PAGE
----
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New Testament Survey

About this Class

This class includes 31 lectures totaling over 36 hours of instruction by Dr. Bill Mounce.

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Lectures

Lecture 1

Introduction to the Biblical Training Institute

Lecture 2

Covers the areas of canonization (how we received the books we have in the New Testament), transmission (how they came to us through the centuries), and translations (why are there so many and why they are different).

Lecture 3

We begin the story of Jesus' life by studying the gospel written by Mark, looking at John the Baptist, Jesus' baptism (Messiah; Suffering Servant), the Kingdom of God, people's reaction to Jesus, the Son of Man, and parables.

Lecture 4

Emphasis on Jesus' understanding of discipleship, what it means to "Deny yourself," and how this impacts our understanding of sanctification, perseverance of the saints, and carnality.

Lecture 5

Jesus discusses the signs warning about the destruction of the temple and what will characterize his return to earth at the end of time.

Lecture 6

In this lesson we conclude our study of the gospel of Mark and Jesus' life. We will emphasize Jesus' Last Supper and how the church has understood it, as well as Jesus' death and the theological significance of the "atonement."

Lecture 7

Having covered the basic story of Jesus' life in Mark, in this lesson we look at two specific teachings in Matthew, namely the virgin birth and its ramifications on our world-view, and the Beatitudes, the first part of the Sermon on the Mount.

Lecture 8

In this second lesson on Matthew we will finish the Sermon on the Mount with special emphasis on the Lord's Prayer

Lecture 9

In this lesson we will summarize the gospel written by Luke (temptation, the sinful woman, discipleship) with an emphasis on material that he alone includes (the Parable of the Good Samaritan)

Lecture 10

We will pay special attention to John's presentation of Jesus as God and the many "proofs" of his divinity (with emphasis on the Prologue and the I Am sayings). We will also talk about John's use of the phrase "believe into."

Lecture 11

In the second half of John we will focus on the Upper Room Discourse, the nature of servanthood, the Holy Spirit, and Jesus' "High Priestly Prayer."

Lecture 12

The first part of Acts is the story of Peter and the expansion of the church from Jerusalem, to Judea, and the beginning of the movement to the ends of the earth. We will also talk about the significance of "tongues" as well as the "kerygma."

Lecture 13

Paul begins his first missionary journey through Asia Minor (modern-day Turkey), and writes his letter to the Galatians, and we close with the Jerusalem Council (Acts 15).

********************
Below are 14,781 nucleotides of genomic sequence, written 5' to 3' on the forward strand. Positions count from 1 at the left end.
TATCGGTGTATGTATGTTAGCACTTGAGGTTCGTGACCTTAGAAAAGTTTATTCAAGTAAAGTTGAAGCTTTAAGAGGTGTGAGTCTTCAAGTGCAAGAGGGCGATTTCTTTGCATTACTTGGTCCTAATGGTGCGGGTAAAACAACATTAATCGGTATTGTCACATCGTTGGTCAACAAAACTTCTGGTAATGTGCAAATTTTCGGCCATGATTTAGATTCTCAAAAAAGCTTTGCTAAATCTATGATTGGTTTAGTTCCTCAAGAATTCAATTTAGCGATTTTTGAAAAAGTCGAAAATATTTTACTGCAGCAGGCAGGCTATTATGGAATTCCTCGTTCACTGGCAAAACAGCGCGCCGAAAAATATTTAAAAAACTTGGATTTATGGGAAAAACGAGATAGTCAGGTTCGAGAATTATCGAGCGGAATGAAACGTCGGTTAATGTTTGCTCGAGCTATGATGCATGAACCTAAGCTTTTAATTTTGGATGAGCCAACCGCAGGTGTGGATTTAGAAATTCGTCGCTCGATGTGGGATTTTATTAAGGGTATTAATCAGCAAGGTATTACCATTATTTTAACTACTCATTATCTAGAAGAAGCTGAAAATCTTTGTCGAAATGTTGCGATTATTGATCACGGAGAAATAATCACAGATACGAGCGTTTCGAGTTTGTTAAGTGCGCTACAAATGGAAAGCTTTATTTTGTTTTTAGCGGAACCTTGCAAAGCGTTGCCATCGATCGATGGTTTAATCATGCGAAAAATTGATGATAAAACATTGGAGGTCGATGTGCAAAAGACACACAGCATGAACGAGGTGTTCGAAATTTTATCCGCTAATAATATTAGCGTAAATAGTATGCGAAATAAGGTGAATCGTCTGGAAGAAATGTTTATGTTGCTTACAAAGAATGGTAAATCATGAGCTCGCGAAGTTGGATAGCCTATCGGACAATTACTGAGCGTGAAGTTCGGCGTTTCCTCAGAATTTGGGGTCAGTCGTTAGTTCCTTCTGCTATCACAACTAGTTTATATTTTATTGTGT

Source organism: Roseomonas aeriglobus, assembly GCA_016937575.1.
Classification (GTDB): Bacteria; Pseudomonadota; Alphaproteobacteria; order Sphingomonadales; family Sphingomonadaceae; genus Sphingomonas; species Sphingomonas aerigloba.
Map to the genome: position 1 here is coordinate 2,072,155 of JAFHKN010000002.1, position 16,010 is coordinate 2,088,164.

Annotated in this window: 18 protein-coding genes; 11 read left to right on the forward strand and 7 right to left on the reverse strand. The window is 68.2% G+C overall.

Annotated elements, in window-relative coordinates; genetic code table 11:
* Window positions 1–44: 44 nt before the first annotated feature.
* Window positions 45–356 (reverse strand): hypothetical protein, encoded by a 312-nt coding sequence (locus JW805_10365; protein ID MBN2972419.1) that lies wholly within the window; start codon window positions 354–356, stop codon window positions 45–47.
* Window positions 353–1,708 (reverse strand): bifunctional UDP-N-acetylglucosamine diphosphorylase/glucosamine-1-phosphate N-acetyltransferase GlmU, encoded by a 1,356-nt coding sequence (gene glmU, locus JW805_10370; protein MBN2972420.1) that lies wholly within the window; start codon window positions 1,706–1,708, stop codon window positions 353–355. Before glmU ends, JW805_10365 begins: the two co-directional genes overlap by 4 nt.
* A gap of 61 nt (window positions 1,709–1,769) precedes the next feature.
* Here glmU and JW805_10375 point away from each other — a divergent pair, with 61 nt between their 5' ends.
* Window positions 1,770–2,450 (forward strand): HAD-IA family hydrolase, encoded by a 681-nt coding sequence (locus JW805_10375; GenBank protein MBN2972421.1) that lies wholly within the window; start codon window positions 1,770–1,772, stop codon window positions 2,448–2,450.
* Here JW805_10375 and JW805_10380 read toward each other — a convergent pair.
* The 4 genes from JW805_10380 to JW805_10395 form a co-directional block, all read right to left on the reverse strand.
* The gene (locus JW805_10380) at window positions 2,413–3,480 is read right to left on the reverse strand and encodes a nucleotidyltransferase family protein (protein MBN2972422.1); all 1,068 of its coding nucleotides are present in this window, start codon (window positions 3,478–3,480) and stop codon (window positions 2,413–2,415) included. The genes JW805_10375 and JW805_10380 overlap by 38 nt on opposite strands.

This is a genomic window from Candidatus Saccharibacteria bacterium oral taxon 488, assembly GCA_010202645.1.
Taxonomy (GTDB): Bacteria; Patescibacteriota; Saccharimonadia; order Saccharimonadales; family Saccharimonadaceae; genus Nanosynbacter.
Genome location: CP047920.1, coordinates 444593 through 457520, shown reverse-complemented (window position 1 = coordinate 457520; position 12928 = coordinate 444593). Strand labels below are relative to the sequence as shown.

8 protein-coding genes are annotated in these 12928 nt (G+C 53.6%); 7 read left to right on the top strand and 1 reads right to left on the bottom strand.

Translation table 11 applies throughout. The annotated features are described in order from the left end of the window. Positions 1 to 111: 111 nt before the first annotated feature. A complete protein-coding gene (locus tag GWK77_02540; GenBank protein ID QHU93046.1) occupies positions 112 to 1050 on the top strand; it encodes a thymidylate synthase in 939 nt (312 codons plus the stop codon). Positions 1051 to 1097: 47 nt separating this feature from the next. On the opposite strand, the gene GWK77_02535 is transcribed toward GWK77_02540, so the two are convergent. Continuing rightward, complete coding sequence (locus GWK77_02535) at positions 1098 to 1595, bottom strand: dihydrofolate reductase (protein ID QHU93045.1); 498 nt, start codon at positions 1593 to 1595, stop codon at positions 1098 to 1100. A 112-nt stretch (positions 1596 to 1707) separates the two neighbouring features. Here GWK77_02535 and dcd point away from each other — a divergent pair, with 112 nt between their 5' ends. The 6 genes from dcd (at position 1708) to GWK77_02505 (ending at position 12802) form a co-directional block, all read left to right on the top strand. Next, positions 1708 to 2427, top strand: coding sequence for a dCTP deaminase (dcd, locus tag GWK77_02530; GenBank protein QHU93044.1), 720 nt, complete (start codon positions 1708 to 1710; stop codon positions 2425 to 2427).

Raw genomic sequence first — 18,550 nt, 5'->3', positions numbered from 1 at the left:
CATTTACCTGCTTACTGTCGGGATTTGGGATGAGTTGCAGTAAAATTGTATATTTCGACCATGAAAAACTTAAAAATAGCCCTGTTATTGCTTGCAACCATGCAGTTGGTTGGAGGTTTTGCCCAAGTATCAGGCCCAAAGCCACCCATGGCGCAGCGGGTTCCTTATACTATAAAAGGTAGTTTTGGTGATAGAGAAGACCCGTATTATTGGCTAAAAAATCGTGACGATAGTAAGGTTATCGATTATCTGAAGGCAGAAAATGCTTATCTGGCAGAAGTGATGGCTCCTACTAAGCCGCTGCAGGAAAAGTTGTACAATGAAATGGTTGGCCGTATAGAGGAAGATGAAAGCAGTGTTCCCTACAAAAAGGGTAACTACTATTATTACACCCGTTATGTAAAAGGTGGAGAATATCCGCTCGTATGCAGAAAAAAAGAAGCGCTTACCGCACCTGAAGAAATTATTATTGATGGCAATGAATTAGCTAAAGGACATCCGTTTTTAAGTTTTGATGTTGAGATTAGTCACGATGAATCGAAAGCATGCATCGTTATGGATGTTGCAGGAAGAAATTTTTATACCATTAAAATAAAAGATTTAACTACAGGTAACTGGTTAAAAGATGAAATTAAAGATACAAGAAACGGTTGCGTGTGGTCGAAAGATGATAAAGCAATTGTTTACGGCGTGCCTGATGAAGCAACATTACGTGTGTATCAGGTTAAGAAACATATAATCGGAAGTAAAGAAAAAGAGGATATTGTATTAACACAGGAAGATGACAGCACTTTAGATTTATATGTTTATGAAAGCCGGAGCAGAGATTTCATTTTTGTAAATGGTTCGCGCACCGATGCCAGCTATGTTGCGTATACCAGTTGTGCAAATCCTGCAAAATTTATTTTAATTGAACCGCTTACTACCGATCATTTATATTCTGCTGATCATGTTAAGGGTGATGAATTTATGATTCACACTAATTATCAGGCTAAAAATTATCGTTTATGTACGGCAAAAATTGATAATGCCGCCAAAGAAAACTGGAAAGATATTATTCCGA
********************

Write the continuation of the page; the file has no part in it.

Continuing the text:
Lecture 14

In Paul's Second Missionary Journey he travels through Asia Minor to Corinth. We will look at his two letters to the Thessalonian church with an emphasis on his basic teaching to new converts and Jesus' return.

Lecture 15

We will look quickly at Paul's Third Missionary Journey and then center on the first part of his first letter to the Corinthian church as he deals with divisions in the church, immorality, church discipline, and lawsuits.

Lecture 16

There's a lot to cover in this lesson, issues of marriage, divorce, remarriage, spiritual gifts, our resurrection, the intermediate state (what happens to us between death and the final judgment), and finally the whole issue of money and giving.

Lecture 17

Introduction to the letter, and discussion of Paul's doctrine of sin, salvation, righteousness, and faith.

Lecture 18

Discussion of life after conversion (reconciliation, sin, sanctification, the Holy Spirit), and the relationship between Jews and Gentiles

Lecture 19

Paul's discussion of the ethics of the Christian life, a Christian's relationship to the government, and a final discussion of "weak" and "strong" Christians

Lecture 20

A quick discussion of Paul's arrest and series of imprisonments, and then an indepth look at Ephesians with an emphasis on our spiritual blessings, salvation, and Paul's call to walk in love.

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Frequently Asked Questions

Who are the programs intended for?

The Foundations program is intended for everyone, regardless of biblical knowledge. The Academy program is intended for those who would like more advanced studies. And the Institute program is intended for those who want to study seminary-level classes.

Do I need to take the classes in a specific order?

In the Foundations and Academy programs, we recommend taking the classes in the order presented, as each subsequent class will build on material from previous classes. In the Institute program, the first 11 classes are foundational. Beginning with Psalms, the classes are on specific books of the Bible or various topics.

Do you offer transfer credit for completing a certificate program?

At this time, we offer certificates only for the classes on the Certificates page. While we do not offer transfer credit for completing a certificate program, you will be better equipped to study the Bible and apply its teachings to your life.